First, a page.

If the Official Receiver has exhausted all the avenues to recover the debt owed, hence the Debtor has nothing of value, nor even permanent work to pay in instalments, then he shall apply to the Court for the Debtor to be adjudicated or declared bankrupt.
d. Garnishee Summons
Garnishee Summon is issued by the plaintiff on a third person who owes money to the defendant.
The third person who owes money can be a bank or anyone indebted to the debtor, who has obtained a judgment or order for the recovery of a payment.
In this case, the third person pays the Plaintiff instead of the Defendant.
MAGISTRATE’S COURT CRIMINAL
Magistrate’s Courts are established under the Magistrate’s Court Act (Chapter 14). It is the Court of first instance and most Civil and Criminal cases are first heard in the Magistrate’s Court. Magistrate’s Courts handle Civil, Criminal, Traffic, Inquest, Domestic Violence Restraining Order and Juvenile matters.
All Criminal matters regardless of the seriousness of the charge have to be filed in the Magistrate’s Court. Criminal proceedings are those that are brought before a Court to seek the conviction and punishment of a person or body for the commission of an act that amounts to a criminal offence under the law.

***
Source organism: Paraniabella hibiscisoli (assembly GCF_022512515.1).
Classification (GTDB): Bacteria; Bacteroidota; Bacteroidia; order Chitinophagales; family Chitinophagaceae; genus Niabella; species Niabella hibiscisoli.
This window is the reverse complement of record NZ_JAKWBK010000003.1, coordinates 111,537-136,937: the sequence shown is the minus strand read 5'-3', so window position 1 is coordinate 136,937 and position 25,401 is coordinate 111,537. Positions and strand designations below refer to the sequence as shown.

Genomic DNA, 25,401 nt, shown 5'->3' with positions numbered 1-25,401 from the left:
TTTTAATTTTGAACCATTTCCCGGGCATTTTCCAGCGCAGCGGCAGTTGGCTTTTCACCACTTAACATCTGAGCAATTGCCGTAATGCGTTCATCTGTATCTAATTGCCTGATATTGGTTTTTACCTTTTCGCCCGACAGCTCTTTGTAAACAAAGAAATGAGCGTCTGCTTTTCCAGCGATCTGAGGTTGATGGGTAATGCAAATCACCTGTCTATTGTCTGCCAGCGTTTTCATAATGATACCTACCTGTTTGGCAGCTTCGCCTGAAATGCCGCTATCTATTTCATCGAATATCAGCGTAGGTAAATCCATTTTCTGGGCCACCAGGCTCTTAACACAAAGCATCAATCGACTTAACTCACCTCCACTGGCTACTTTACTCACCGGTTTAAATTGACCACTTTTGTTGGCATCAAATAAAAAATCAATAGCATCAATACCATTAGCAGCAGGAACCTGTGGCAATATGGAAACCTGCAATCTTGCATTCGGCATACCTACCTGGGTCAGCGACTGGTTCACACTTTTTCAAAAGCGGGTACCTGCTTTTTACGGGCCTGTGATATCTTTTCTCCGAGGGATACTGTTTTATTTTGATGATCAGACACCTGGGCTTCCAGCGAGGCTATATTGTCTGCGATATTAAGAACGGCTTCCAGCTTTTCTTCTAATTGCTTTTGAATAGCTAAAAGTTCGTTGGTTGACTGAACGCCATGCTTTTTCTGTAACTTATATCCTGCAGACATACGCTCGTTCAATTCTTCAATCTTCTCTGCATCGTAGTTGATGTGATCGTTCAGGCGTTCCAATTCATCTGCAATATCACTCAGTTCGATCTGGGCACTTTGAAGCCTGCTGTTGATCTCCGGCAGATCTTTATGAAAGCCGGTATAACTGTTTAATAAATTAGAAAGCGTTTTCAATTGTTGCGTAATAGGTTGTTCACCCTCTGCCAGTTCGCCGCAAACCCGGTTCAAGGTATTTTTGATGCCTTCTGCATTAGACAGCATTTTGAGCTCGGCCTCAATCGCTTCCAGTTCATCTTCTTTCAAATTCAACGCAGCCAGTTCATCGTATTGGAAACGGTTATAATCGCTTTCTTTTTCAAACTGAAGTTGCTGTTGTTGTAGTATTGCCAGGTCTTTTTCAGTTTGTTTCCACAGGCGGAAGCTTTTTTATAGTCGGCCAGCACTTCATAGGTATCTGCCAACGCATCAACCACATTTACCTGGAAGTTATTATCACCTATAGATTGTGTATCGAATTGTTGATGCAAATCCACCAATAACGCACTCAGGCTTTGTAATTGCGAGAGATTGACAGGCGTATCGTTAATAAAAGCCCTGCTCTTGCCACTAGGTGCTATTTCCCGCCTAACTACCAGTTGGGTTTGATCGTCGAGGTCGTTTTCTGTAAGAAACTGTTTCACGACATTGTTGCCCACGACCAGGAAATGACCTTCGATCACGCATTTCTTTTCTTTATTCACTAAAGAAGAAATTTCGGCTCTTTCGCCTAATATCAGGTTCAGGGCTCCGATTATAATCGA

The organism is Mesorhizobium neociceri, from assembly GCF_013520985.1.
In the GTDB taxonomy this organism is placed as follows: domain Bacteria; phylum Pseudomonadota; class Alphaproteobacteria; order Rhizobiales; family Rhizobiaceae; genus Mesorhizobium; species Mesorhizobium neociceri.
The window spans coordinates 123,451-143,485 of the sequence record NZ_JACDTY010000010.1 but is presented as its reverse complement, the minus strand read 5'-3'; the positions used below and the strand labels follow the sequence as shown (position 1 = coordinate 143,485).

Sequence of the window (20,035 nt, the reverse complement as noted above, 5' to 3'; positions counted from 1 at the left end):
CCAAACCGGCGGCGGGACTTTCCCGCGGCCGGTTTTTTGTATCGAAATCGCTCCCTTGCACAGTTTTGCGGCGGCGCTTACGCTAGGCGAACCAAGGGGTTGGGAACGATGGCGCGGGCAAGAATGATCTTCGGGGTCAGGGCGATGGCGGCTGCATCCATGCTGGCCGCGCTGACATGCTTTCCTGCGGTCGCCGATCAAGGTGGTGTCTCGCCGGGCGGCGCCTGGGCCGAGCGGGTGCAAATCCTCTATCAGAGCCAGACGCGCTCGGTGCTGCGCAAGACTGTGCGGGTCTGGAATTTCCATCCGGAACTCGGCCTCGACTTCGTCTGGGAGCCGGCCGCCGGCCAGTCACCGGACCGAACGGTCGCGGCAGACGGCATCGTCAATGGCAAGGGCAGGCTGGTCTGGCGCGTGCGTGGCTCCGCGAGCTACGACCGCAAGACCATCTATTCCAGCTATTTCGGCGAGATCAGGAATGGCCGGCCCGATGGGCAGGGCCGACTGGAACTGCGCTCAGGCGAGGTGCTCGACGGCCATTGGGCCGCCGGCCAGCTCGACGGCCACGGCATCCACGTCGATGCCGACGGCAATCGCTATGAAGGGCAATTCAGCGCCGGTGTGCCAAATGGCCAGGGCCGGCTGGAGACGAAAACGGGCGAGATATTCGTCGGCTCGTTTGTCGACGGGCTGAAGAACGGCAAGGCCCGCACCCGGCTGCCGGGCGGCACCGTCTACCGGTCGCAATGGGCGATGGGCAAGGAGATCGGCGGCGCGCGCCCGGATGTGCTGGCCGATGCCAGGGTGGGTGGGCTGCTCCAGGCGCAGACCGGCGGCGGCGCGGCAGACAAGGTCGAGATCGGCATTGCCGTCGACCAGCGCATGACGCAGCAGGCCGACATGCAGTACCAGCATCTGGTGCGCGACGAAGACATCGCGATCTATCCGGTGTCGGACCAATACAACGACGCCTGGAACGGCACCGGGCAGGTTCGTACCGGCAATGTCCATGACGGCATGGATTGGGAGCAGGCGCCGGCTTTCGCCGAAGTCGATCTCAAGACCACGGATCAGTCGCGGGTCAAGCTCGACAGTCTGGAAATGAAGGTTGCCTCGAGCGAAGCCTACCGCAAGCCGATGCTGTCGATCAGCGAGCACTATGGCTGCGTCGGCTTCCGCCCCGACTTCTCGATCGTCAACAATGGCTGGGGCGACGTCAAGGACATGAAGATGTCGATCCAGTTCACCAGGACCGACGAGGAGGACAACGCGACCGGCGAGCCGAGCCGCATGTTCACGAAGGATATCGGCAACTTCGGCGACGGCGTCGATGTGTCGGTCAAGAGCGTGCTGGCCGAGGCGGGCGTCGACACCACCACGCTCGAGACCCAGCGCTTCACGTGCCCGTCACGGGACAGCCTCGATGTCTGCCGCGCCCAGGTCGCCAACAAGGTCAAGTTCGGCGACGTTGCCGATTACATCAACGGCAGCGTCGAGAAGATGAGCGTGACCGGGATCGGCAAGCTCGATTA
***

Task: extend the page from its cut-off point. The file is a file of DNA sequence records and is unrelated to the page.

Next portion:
In the exercise of their Criminal Jurisdiction, Magistrate’s Courts have the powers and jurisdiction conferred on them by the Crimes Act 2009 and Criminal Procedure Act 2009, the two Principal legislations or any other law for time being in force.
Sentences Which a Magistrate May Pass
1. A magistrate may, in the cases in which such sentences are authorized by law, pass the following sentences, namely:
Imprisonment for a term not exceeding 10 years; or
Fine not exceeding $15,000.
2. A Magistrate may impose consecutive sentences upon a person convicted of more than one offence in a trial, but in no case shall an offender be sentenced to imprisonment for a longer period than 14 years.